Keeping the Sea at Bay

As Singapore faces down the existential challenge of sea-level rise, NTU’s Professor Tan Soon Keat, a leading expert in water resources and coastal engineering, discusses its options.

How will Singapore keep itself above water, with significant areas of the country at just four metres above the mean sea level or lower, and the sea level continuing to rise due to climate change? The answer may lie in tried and tested engineering feats: seawalls and polders.

Seawalls are coastal defences to keep the sea out, while polders are low-lying tracts of land, below the surrounding sea level, reclaimed by erecting a dyke and then draining the seawater behind the dyke via a network of drains, water pumping stations and water storage spaces.

The Netherlands has a long history of forming polders, and Singapore is currently building its first one, at the north-western tip of Pulau Tekong, with the help of Dutch experts. When the Singapore polder is completed in 2022, it will add 810 hectares of reclaimed land, equivalent to the area of two Toa Payoh towns.

Professor Tan Soon Keat, a leading expert in water resources and coastal engineering who led beach protection works, including rip-rap and breakwater projects that use rocks and other materials to shield shorelines from wave erosion, says that polders would benefit Singapore in several ways.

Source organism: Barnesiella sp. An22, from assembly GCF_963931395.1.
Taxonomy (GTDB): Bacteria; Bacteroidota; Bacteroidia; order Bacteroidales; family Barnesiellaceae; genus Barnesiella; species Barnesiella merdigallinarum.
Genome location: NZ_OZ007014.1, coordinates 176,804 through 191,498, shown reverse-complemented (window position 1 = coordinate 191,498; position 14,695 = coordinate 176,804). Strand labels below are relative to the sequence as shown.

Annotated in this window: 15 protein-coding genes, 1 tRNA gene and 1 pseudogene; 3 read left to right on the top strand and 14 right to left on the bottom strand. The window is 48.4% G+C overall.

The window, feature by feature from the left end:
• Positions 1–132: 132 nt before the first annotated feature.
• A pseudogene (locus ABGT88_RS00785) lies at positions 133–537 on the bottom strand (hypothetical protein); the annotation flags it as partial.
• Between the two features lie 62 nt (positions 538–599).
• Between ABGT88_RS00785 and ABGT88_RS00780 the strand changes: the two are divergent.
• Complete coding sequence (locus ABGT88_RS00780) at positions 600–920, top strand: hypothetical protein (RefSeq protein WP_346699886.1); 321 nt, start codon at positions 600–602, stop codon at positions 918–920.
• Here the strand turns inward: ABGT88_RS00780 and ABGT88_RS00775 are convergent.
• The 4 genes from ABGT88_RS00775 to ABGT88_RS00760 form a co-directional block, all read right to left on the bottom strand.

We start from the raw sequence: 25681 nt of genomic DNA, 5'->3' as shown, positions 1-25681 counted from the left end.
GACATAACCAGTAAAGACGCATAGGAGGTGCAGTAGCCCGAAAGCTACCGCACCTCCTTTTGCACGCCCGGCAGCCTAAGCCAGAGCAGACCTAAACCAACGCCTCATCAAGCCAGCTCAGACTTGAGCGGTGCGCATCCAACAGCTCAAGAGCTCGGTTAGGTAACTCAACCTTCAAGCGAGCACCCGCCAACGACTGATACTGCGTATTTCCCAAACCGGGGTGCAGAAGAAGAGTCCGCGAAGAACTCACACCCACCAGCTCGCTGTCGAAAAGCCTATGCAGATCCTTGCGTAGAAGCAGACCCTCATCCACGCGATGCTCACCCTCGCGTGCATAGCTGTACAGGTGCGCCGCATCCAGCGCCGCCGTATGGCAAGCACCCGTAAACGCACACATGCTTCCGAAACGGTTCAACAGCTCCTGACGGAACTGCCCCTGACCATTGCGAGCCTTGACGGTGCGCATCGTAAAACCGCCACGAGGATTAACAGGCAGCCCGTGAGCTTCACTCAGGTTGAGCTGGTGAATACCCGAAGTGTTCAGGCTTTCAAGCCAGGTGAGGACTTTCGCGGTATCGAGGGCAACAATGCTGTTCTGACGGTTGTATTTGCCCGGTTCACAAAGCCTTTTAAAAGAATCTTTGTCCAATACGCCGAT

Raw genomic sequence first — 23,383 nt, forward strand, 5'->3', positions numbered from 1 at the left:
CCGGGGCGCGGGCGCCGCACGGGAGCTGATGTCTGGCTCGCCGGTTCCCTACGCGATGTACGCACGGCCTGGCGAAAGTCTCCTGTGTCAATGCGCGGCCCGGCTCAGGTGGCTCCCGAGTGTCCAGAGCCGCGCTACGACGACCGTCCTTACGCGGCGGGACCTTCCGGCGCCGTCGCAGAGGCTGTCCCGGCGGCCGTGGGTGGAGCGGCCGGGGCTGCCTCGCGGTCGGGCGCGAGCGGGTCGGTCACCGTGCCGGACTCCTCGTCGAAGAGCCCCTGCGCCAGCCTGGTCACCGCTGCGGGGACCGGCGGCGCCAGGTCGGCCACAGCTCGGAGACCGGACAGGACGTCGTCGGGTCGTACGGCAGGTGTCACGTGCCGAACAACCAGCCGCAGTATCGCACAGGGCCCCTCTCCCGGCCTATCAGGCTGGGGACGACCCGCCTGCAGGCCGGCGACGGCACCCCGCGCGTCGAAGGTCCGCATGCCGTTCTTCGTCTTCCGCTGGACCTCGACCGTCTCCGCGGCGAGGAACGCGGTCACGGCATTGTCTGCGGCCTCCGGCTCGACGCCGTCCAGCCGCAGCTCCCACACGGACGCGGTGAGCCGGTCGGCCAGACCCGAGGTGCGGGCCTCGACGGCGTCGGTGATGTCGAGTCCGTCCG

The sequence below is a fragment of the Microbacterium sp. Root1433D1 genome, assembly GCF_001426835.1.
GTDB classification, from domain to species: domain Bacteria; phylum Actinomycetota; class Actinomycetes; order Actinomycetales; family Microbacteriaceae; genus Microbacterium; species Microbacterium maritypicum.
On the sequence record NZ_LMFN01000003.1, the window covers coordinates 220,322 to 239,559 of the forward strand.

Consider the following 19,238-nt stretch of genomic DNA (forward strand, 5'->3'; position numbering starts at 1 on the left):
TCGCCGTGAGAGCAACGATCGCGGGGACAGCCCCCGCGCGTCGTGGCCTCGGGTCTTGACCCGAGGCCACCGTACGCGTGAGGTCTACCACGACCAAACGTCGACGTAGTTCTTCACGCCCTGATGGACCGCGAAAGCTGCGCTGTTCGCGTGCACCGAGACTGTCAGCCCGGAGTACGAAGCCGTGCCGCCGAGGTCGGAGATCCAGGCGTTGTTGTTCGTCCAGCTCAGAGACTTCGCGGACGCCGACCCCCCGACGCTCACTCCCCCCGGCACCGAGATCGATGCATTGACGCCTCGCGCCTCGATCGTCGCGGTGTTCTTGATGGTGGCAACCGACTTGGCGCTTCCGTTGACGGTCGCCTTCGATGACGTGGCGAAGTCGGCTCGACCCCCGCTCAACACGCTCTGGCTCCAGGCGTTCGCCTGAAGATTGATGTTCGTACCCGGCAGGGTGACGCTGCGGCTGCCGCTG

Prof Tan Soon Keat conducting an experiment on an underwater structure at his lab.

Prof Tan explains that, “In principle, polders would not require massive quantities of land-fill materials to top up the ground from the original sea bed to the desired platform level, except for the perimeter dykes. One could also implement multiple land uses, including on the dykes, such as roads, train tracks and green belts.”

“However, polders also need special drainage arrangements. With Singapore’s high rainfall, they would require more energy for mechanical water pumping devices, and dedicated and meticulous operation and maintenance.”

He adds that seawalls could offer Singapore long- term protection: “The land behind the walls could be elevated to a higher platform level well clear of projected sea-level rise. Drainage and other surface flow could be by gravity. Furthermore, although the walls are hard structures, they could be terraced and covered with green features.”

Whether Singapore goes for seawalls or polders, the works will require considerable expense. In 2019, Prime Minister Lee Hsien Loong estimated that Singapore will need to spend $100 billion or more in the next 50 to 100 years to prevent the country from going underwater.

As in the Pulau Tekong project, Singapore could learn from other nations’ successes. Prof Tan concludes: “For many of the defences, there are well-tested practices, and workable systems with appropriate designs and adaptations for various site conditions.”


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